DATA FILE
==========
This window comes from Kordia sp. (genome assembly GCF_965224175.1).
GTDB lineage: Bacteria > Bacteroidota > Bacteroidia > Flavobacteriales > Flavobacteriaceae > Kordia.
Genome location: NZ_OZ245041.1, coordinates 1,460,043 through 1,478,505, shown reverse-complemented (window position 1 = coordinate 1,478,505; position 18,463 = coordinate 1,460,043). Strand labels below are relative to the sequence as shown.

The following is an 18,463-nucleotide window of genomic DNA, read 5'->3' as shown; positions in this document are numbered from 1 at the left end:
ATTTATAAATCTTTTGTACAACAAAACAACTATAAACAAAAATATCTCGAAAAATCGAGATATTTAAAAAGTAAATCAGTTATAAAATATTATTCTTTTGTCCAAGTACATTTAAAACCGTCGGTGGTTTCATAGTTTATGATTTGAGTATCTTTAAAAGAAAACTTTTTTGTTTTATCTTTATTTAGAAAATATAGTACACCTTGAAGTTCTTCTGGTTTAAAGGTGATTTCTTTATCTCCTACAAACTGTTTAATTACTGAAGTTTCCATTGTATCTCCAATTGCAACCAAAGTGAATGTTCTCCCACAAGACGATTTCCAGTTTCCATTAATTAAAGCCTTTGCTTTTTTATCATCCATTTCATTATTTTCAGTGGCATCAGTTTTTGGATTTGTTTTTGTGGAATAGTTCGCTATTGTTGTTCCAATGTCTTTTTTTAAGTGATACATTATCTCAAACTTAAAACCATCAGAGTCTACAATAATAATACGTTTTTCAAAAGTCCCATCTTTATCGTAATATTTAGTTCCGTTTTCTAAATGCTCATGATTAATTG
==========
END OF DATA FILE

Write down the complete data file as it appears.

This window comes from Kordia sp. (genome assembly GCF_965224175.1).
GTDB lineage: Bacteria > Bacteroidota > Bacteroidia > Flavobacteriales > Flavobacteriaceae > Kordia.
Genome location: NZ_OZ245041.1, coordinates 1,460,043 through 1,478,505, shown reverse-complemented (window position 1 = coordinate 1,478,505; position 18,463 = coordinate 1,460,043). Strand labels below are relative to the sequence as shown.

The following is an 18,463-nucleotide window of genomic DNA, read 5'->3' as shown; positions in this document are numbered from 1 at the left end:
ATTTATAAATCTTTTGTACAACAAAACAACTATAAACAAAAATATCTCGAAAAATCGAGATATTTAAAAAGTAAATCAGTTATAAAATATTATTCTTTTGTCCAAGTACATTTAAAACCGTCGGTGGTTTCATAGTTTATGATTTGAGTATCTTTAAAAGAAAACTTTTTTGTTTTATCTTTATTTAGAAAATATAGTACACCTTGAAGTTCTTCTGGTTTAAAGGTGATTTCTTTATCTCCTACAAACTGTTTAATTACTGAAGTTTCCATTGTATCTCCAATTGCAACCAAAGTGAATGTTCTCCCACAAGACGATTTCCAGTTTCCATTAATTAAAGCCTTTGCTTTTTTATCATCCATTTCATTATTTTCAGTGGCATCAGTTTTTGGATTTGTTTTTGTGGAATAGTTCGCTATTGTTGTTCCAATGTCTTTTTTTAAGTGATACATTATCTCAAACTTAAAACCATCAGAGTCTACAATAATAATACGTTTTTCAAAAGTCCCATCTTTATCGTAATATTTAGTTCCGTTTTCTAAATGCTCATGATTAATTG